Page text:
You will surely wonder what I was looking for on a frosty February evening on the crest of a mountain. What do you mean? I didn't know then, but providence got me in the way of Denise, the young woman whose life was written to save it and then to fall in love with her and become mine forever. Two years ago, in February, I spent a few days on vacation at a cottage, in the Austrian Tyrol. I went, as usual, alone. I didn't have a girlfriend yet, and being a lone wolf of my own, I disliked any kind of close company. I must tell you that since adolescence, this magnificent place has attracted me almost every year. The landscape around the cottage always takes my breath away. But not only the scenery takes your breath away, but also the wind. Mountains are famous during the winter for the strong winds and blizzards. These sudden gusts of sky seldom cease. In that February of 2018, I did not find in the cottage on the top of the mountain (as in other times) the much-desired peace. I had settled into a shared dormitory with many double beds. Six more young people were staying in that room, very happy and noisy. They had come together from Bulgaria and were more prone to night parties (with a lot of music) than to day trips. In order to get rid, at least in part, of the fun and excitement of those people, I roamed the mountains until late in the evening. One cold, windy evening, after filming the mountain ridges with a video camera, I returned to the cottage, squirming, struggling across a snowy plateau. Suddenly, nearby, I heard a scream, and the scream, human, feminine, was repeated. There was someone asking for help. I went with the flashlight turned on to where I thought I could hear the screams. After about ten minutes of searching, during which the cries for help kept repeating, I discovered, fallen into a ravine at the edge of the plateau, a young woman who could no longer walk. She had broken her right leg. Beside her lay, an enormous backpack overturned. He was very, very lucky that I, the crazy traveller, was just passing through a place where, at that time, there should have been no man around. The girl had lost her group and had wandered unknowingly, for hours, until dark, but also after sunset, without being able to orient herself on the direction of travel, because she knew neither the mountain nor the techniques of orientation in the field. She could no longer use her cell phone because it had been discharged. The ravine in which he had slipped was small, but the girl complained of terrible pain in her ankle and knee and said she could not move. She was begging me to call the Mountain Rescue, but until the mountain rescuers came with a stretcher, we would be both freezes, for the temperature of the air was dropping rapidly, and the storm was beginning to take its toll. In the end, with terrible efforts, supporting her with all my strength, I managed to get her out of the ravine. And the hardship was just beginning... The kilometre to the cottage was the terrible space of an extreme adventure. The girl was almost motionless and was leaning on me with all her weight, and the wind had begun to blow so hard that it was about to push us, on the dangerous slopes, straight into the precipices. That blizzard was blowing snow. I passed through the whirlwinds of snow like the torn sails of a ship. I had taken off my scarf and wrapped the girl's head around it because she had lost her hat. I had left his backpack there in the ravine. I went to the light the next day and found it. The road to the cottage was a nightmare, but I arrived safely and gave the young woman first aid, fixing her leg in some splints. The bones didn't look out of place, but I had no way of knowing for sure.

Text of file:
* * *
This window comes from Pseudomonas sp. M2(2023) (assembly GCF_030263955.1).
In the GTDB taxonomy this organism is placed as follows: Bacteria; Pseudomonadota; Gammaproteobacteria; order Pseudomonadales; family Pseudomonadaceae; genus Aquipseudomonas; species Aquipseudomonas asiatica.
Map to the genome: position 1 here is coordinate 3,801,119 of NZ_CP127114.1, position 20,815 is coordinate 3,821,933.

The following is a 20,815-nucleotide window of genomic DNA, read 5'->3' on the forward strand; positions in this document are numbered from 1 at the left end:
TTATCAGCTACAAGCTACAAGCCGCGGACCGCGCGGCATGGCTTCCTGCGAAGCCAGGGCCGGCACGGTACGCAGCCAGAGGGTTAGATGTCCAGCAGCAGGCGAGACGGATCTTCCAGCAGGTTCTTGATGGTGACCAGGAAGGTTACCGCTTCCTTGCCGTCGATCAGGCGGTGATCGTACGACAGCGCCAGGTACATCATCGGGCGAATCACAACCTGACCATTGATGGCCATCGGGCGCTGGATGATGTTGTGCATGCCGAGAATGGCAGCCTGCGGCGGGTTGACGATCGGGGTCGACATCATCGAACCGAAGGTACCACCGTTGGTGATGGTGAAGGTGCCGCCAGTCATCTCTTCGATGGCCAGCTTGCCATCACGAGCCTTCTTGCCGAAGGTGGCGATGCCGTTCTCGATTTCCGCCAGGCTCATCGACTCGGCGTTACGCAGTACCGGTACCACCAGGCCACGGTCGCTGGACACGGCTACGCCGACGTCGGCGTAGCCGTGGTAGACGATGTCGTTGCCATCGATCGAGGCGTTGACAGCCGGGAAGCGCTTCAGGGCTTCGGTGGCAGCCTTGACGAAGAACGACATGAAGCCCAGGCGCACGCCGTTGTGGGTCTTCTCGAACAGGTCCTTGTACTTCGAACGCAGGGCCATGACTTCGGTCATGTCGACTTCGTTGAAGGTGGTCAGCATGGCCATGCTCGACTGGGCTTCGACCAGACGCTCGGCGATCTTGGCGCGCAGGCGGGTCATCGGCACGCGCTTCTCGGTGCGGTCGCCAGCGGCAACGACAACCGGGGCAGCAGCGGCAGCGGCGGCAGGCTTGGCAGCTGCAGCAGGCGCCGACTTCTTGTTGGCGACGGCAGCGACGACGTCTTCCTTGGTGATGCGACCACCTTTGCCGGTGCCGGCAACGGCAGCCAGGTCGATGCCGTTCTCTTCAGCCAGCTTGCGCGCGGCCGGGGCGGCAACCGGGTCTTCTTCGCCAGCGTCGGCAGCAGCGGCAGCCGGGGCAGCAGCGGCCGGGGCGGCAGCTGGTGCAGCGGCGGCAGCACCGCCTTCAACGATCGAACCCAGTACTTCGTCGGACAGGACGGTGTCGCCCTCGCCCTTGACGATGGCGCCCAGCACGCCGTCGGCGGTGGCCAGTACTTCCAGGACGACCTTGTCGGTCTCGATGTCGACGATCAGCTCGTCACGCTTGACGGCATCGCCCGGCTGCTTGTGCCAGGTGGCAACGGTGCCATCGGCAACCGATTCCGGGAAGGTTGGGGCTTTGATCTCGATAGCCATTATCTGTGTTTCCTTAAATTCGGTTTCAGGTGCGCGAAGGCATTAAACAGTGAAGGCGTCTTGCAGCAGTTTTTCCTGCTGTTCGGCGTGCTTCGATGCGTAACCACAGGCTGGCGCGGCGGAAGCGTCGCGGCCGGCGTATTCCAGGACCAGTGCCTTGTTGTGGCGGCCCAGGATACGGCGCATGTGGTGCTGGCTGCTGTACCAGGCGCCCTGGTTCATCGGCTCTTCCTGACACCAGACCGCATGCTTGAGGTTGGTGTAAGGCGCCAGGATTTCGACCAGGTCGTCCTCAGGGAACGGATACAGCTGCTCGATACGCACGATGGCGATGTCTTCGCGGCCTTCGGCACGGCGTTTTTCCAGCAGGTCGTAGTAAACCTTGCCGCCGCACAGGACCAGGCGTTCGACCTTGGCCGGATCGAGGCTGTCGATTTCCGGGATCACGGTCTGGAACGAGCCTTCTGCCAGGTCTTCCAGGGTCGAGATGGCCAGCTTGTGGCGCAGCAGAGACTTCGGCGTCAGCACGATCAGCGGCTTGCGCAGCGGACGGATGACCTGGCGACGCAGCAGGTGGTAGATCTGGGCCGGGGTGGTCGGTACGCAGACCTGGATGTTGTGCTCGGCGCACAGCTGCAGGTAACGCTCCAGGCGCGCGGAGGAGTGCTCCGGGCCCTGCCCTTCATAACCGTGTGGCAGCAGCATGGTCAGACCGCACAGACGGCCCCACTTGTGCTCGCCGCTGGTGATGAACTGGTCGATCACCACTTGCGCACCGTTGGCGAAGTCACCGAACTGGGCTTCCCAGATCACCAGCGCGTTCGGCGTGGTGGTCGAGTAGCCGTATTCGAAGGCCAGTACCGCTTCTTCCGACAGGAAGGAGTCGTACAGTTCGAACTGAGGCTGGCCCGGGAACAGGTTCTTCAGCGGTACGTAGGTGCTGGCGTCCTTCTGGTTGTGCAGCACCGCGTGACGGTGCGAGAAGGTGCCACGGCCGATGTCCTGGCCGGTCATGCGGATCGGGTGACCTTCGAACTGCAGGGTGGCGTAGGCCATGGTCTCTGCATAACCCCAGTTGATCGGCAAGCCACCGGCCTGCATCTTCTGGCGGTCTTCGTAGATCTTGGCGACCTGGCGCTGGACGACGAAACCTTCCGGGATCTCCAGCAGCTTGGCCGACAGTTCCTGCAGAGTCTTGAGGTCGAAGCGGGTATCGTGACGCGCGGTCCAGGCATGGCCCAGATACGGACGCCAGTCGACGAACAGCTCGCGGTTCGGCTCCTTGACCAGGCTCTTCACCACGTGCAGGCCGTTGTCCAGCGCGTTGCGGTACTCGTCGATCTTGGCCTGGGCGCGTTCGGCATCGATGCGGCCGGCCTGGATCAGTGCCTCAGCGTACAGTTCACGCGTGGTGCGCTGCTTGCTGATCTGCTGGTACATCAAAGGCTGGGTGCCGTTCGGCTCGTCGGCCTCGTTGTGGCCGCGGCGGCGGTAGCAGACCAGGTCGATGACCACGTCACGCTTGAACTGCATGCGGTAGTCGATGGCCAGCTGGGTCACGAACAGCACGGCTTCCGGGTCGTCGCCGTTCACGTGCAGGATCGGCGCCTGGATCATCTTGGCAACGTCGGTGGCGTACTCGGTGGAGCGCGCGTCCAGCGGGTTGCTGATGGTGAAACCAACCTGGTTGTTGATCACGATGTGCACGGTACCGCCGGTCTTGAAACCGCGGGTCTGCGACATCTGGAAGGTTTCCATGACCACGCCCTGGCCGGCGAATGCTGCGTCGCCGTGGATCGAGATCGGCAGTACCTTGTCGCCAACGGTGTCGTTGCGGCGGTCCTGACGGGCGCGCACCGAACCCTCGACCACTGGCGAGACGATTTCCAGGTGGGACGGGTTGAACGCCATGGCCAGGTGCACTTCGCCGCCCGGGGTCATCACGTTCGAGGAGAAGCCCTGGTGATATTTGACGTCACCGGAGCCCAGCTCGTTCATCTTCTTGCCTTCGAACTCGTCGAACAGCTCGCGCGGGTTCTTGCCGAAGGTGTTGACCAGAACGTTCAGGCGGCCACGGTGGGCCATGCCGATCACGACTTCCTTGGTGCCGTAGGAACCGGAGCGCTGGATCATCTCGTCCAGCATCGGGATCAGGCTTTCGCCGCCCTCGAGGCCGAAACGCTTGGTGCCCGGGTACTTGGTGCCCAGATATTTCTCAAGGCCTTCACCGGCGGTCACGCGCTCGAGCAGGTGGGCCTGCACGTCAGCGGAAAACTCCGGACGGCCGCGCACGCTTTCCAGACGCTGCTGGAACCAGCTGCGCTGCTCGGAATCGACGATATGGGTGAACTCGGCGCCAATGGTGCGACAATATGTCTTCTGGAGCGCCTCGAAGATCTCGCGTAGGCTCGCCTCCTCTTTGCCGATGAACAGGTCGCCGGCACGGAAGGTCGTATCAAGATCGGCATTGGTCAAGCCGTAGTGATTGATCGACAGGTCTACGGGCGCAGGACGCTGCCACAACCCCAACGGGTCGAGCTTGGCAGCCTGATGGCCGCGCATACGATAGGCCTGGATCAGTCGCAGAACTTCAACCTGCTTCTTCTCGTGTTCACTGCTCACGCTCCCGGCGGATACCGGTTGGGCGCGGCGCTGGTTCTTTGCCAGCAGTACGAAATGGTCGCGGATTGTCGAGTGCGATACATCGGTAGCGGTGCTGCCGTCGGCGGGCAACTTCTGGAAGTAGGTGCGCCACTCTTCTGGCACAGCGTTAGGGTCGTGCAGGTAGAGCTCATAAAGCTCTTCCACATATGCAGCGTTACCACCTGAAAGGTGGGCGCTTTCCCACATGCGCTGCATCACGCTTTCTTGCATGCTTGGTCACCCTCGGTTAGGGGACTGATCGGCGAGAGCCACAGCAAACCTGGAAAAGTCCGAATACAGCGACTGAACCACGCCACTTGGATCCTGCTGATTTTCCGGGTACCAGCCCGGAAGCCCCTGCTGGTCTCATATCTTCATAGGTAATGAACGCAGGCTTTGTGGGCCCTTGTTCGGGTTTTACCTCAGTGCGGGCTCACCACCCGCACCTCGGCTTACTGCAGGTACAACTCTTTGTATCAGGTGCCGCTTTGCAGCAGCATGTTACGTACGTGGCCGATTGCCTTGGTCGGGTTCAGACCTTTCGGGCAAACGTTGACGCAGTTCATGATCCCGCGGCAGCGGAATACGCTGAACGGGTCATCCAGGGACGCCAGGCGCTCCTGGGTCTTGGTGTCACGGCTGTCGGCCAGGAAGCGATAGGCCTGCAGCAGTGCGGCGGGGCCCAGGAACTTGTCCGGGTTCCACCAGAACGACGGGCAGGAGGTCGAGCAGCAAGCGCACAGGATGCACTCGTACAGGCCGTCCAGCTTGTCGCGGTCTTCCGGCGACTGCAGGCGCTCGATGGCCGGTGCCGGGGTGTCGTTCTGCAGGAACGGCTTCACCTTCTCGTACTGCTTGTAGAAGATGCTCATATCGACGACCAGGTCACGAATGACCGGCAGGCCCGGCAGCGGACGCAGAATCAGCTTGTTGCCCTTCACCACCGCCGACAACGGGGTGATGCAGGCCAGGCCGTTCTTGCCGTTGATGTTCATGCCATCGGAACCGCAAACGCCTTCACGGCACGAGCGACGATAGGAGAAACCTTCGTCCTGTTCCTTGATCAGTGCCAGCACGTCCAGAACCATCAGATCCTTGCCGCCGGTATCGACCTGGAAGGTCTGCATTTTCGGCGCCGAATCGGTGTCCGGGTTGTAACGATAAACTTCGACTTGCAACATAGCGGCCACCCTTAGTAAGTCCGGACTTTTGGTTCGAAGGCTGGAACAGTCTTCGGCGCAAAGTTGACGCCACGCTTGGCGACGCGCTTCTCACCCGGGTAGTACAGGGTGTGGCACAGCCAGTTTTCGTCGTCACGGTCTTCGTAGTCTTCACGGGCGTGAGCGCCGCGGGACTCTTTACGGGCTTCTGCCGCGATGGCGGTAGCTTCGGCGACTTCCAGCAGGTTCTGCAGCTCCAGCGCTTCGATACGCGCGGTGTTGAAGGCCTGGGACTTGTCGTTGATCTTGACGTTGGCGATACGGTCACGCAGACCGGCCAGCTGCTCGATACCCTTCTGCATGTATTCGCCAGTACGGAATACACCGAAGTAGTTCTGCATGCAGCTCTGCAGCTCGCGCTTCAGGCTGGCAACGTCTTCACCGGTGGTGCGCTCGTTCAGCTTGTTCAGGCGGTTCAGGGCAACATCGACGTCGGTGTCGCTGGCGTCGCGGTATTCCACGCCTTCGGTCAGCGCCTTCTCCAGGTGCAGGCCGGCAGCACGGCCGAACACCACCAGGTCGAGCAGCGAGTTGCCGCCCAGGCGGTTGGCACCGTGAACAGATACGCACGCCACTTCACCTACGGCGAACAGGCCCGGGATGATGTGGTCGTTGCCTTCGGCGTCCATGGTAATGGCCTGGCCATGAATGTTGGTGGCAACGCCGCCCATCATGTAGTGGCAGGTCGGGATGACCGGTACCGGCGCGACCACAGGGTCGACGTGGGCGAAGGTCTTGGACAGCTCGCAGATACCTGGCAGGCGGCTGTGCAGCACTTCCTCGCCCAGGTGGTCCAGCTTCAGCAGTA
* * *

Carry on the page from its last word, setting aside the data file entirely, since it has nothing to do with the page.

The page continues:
Stay tuned for part 2!